“General market sentiment is clearly beginning to improve … a modest uptick in visitor numbers to sales offices and online is evident and is expected to be sustained during FY20,” AV Jennings said.
Villa World chief executive Craig Treasure said soft consumer sentiment, tight credit conditions and the uncertainty caused by the federal election had created “difficult headwinds”.
“We are seeing that sales enquiries have started to improve across Villa World’s projects, however buyers remain cautious,” he said.
Villa World’s profit after tax of $23 million was also shredded compared to the previous year when it earned $43.6 million.
“This result is consistent with commentary disclosed to the market since December 2018 and reflects the decline in the Australian residential housing market and softer consumer sentiment,” Mr Treasure said.
Villa World’s land projects are concentrated in Queensland and Victoria.
All metrics for the group suffered: earnings per share were down 48 per cent to 18.2c, total revenue fell 11 per cent to $391.6 million, and sales numbers slumped to 870, down from 1788 the previous year.
The property pain was similar at AVJennings where turnover fell 20.3 per cent to $296.5 million and profits crashed by 48 per cent.
“The lower profit reflects softer market conditions, particularly in Melbourne and Sydney,” the company said.
It paid an interim dividend of 1c on 22 March and will pay another 1.5c dividend on 20 September this year.
Villa World has agreed to a takeover by AVID Property group for $2.345 per share. It will declare a fully franked dividend of 31c, as a portion of the total takeover price if it goes ahead.
Brisbane Airport’s new runway months away from being finished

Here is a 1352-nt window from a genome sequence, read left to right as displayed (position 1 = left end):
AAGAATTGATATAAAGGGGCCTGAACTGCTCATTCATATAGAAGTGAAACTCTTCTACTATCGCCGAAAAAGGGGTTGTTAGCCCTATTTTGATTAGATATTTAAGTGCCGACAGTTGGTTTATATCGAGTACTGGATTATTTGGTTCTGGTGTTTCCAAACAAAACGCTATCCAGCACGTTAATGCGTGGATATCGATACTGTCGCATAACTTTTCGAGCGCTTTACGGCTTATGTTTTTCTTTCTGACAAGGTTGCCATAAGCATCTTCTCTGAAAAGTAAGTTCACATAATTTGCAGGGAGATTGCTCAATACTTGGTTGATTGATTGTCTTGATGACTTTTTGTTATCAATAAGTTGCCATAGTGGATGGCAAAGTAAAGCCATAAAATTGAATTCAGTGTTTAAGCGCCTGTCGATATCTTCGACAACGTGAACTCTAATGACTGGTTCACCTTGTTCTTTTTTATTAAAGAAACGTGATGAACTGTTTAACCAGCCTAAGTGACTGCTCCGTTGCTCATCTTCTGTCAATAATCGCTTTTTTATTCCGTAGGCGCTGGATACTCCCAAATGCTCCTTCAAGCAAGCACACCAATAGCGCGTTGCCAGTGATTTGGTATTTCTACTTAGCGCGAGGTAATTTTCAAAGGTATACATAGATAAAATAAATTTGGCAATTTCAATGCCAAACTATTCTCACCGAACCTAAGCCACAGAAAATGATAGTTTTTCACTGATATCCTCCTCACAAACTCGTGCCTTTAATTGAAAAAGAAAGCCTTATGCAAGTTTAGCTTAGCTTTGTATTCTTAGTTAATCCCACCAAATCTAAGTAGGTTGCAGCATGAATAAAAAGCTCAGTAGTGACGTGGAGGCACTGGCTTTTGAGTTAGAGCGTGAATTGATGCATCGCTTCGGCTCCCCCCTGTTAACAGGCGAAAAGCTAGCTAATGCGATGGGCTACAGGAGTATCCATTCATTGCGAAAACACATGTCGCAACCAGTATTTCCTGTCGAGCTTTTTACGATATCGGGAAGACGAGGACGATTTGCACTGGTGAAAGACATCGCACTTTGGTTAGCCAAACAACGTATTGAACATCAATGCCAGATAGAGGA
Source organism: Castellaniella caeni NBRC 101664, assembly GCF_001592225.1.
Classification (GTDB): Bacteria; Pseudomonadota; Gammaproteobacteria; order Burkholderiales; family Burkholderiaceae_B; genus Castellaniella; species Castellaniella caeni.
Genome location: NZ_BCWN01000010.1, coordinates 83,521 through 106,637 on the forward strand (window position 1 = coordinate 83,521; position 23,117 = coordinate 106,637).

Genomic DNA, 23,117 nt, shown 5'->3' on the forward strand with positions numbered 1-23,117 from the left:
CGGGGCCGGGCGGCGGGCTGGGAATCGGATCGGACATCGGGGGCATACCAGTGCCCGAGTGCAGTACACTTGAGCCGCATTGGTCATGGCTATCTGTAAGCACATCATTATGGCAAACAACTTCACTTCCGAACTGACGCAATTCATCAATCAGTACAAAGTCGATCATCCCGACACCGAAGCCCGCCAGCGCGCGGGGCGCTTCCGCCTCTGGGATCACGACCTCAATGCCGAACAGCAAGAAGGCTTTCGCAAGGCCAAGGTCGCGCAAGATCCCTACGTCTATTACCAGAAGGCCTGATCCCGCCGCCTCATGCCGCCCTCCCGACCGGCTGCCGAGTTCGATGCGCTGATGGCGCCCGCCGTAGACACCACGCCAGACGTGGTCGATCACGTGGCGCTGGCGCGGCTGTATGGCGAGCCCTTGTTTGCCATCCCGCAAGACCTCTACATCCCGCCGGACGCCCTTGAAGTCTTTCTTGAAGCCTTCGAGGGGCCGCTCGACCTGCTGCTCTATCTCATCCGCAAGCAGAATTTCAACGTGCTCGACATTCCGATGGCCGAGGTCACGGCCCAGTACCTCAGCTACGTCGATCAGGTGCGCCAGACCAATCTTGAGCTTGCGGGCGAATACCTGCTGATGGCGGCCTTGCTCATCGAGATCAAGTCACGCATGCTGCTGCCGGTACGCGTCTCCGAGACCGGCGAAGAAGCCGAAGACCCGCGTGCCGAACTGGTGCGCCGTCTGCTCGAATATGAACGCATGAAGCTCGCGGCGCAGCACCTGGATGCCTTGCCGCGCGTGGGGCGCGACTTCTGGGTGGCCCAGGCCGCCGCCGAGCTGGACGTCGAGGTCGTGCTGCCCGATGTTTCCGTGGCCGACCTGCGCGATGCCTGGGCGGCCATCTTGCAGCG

An Aussie airport is months away from adding on a new billion-dollar runway to cater for dozens more flights. And people aren’t happy about it.
Driving down the streets of Ascot in Brisbane, where tree-lined streets shade the suburb’s sprawling heritage mansions and trendy cafes buzz with young, wealthy families, there’s one thing that immediately sticks out — it’s quiet.
Ascot’s tranquillity as well as its proximity to the scenic Brisbane River, made it the most expensive place to buy a place in the Queensland capital earlier this year, with the suburb’s median house price hitting $1.6 million.
But mid-next year, tranquil Ascot, along with a handful of other exclusive and expensive suburbs will be quiet no more.
By May, construction on Brisbane Airport’s second runway is expected to be complete.
And the new runway, which has been years and billions of dollars in the making, will put some of the Queensland capital’s most expensive and exclusive suburbs directly under the flight path.
As dozens of aeroplanes from around the world get ready to grace the tarmac, residents in some of the city’s priciest suburbs could be left with a noisy headache.
But not everyone is sympathetic to the plight northside Brisbane locals are about to face, insisting they’ll “get used to it”.
Balmoral and Bulimba locals, where planes flew low before the Gateway Bridge was built, took to social media to joke about the increased flights.
“All good. The people who live in the exclusive and expensive suburbs are more likely to be frequent flyers, so it’s fair enough,” Paul Vint said.
“LOL, the poor diddums. We have low flying planes fly over each day; we got used to it,” Jean Metzenheimer added.
“Suck it up northside. Us southsiders have had it for years. Deal with it,” Marilyn Bliss said.
But despite the jokes, the transition from one runway to two — which will one day give Brisbane Airport a greater capacity than Sydney, Hong Kong and even Singapore’s Changi Airport — has the potential to be a painful one.
Over the next 30 years, Brisbane Airport will double its movements from 50 an hour to 110.
The $1.3 billion second runway is expected to shoulder much of that, creating a handful of new flight paths over Brisbane.